Local Government New Zealand

Local Government New Zealand Te Kahui Kaunihera ō Aotearoa (LGNZ) is the local government association of New Zealand. It represents represents the interests of the city and regional councils in New Zealand.[1]

Logo of Local Government New Zealand.


The Association was formed in 1988 when, confronted with pending local government reform, the Municipal Association and the Counties Association agreed to merge into a single local government association. Two years later, in 1990, the New Zealand Regional Government Association (representing the nation's regional councils) agreed to join. In 1996 the amalgamated association adopted the brand name Local Government New Zealand.[2]


Local Government New Zealand carries out a range of functions. It advocates for local democracy and promotes best practice in governance and delivery of local government services. Local government in New Zealand own 90% of the road network, most of the country's water and waste water networks, as well as recreation and community facilities such as parks, sportsgrounds and libraries. Local Government New Zealand also carries out policy work and interacts with areas such as the Resource Management Act.[3] It conducts its policy work through a number of established committees; an economic development committee; a community issues committee; an environmental committee and an infrastructure and transport committee.[4]

Local Government New Zealand is an incorporated society. Membership is voluntary and open to all territorial local authorities (cities and districts) and regional councils. All 78 local authorities are currently members. Policy and strategic direction is set by the National Council, a body elected by local authorities through a series of electoral colleges to ensure it is representative of the different types of councils as well as having representation from both North and South Islands. There are six geographical zones, which elect representatives to the National Council and meet regularly, as well as four sector groups, metropolitan, provincial, rural and regional, which also elect members to the National Council and meet regularly to discuss and provide feedback on policy issues.[4]

The National Council consists of 15 mayors, senior councillors and regional council chairs, including a directly elected president. Members serve a term of three years and elections are held immediately after the triennial local authority elections. There is a Māori Advisory Committee, Te Maruata (consisting of Māori elected members) and the Community Board Executive Committee (representing community boards, sub-municipal elected bodies found in just over half the cities and districts). The National Council employs a chief executive who operates a secretariat which advises the National Council; prepares submissions on relevant legislation and regulations; promotes good practice; leads strategic communication and provides a professional development program for elected members. Funding is primarily drawn from annual subscriptions.[5]

Local Government New Zealand has a single office located in the capital, Wellington. Since the beginning of 2010, regular Central Government Local Government Forums have been held. These meetings are between the National Council of Local Government New Zealand and relevant members of Cabinet. Scheduled for a half day once a year, they are jointly chaired by the Prime Minister and the president of Local Government New Zealand. Agendas deal with current issues of joint concern and future directions.[6]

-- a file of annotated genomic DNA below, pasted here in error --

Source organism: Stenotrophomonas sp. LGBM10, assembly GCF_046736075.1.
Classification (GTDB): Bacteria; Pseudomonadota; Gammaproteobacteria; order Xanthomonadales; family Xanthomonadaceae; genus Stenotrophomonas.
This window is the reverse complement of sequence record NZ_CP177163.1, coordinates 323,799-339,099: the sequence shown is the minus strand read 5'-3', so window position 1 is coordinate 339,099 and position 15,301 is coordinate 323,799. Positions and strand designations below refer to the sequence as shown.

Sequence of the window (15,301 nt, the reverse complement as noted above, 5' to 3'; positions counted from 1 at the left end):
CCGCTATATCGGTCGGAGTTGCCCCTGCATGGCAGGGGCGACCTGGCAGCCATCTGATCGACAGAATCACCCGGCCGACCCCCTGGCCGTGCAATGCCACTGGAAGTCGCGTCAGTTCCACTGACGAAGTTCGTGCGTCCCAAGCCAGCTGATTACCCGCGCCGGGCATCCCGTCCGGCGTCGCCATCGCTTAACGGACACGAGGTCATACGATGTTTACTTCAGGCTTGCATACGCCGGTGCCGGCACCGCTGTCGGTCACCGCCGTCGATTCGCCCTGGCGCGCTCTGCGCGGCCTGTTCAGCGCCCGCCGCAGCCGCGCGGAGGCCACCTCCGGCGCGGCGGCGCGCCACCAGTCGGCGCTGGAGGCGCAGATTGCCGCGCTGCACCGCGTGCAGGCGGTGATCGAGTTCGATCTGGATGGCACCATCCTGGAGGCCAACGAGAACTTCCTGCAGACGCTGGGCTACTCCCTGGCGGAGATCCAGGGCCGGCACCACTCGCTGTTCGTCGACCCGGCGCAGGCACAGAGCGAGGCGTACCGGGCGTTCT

In its policy work the key messages promoted by Local Government New Zealand are:

  • Local autonomy: councils should have sufficient autonomy to respond to community needs and preferences.
  • Local difference: One size does not fit all. New Zealand is a diverse country with differing local and regional needs, priorities and values, consequently as many decisions as efficiently possible should be made at the sub-national level.
  • Local regulations: more recognition needs to be given by governments to the cumulative impacts of regulation, especially the fiscal cost of implementation on councils and their citizens. This can be achieved by involving local government more directly when regulations are in the development phase.
  • Local funding: the current range of funding options for local government is too restricted and councils need additional funding tools.
  • Local infrastructure: local government's role as the provider of local and regional infrastructure needs to be given greater recognition and acknowledgement when national infrastructural planning is undertaken.
  • Local democracy: local government provides citizens and groups of citizens with choices over the ways their different needs are met and is accountable to these citizens through open and transparent processes.
  • Local partnerships: local government has the potential to break down government silos and facilitate a more seamless, place based and whole of government response to pressing local and regional issues.

See also


  1. "Useful web links". Local Councils. Te Tari Taiwhenua | Department of Internal Affairs | New Zealand Government. Retrieved 2021-01-20.
  2. "View Details, NEW ZEALAND LOCAL GOVERNMENT ASSOCIATION INCORPORATED (374615) (NZBN: 9429042710202)". New Zealand Companies Office. Retrieved 2021-01-20.
  3. "Agreement With Iwi A Milestone For Local Government | Scoop News". Scoop. Retrieved 2021-01-20.
  4. "National Council Committees". Local Government New Zealand. Retrieved 2021-01-20.
  5. "Home". www.lgnz.co.nz. Retrieved 2021-01-20.
  6. "Central Government Local Government Forum". The Beehive. Retrieved 2021-01-20.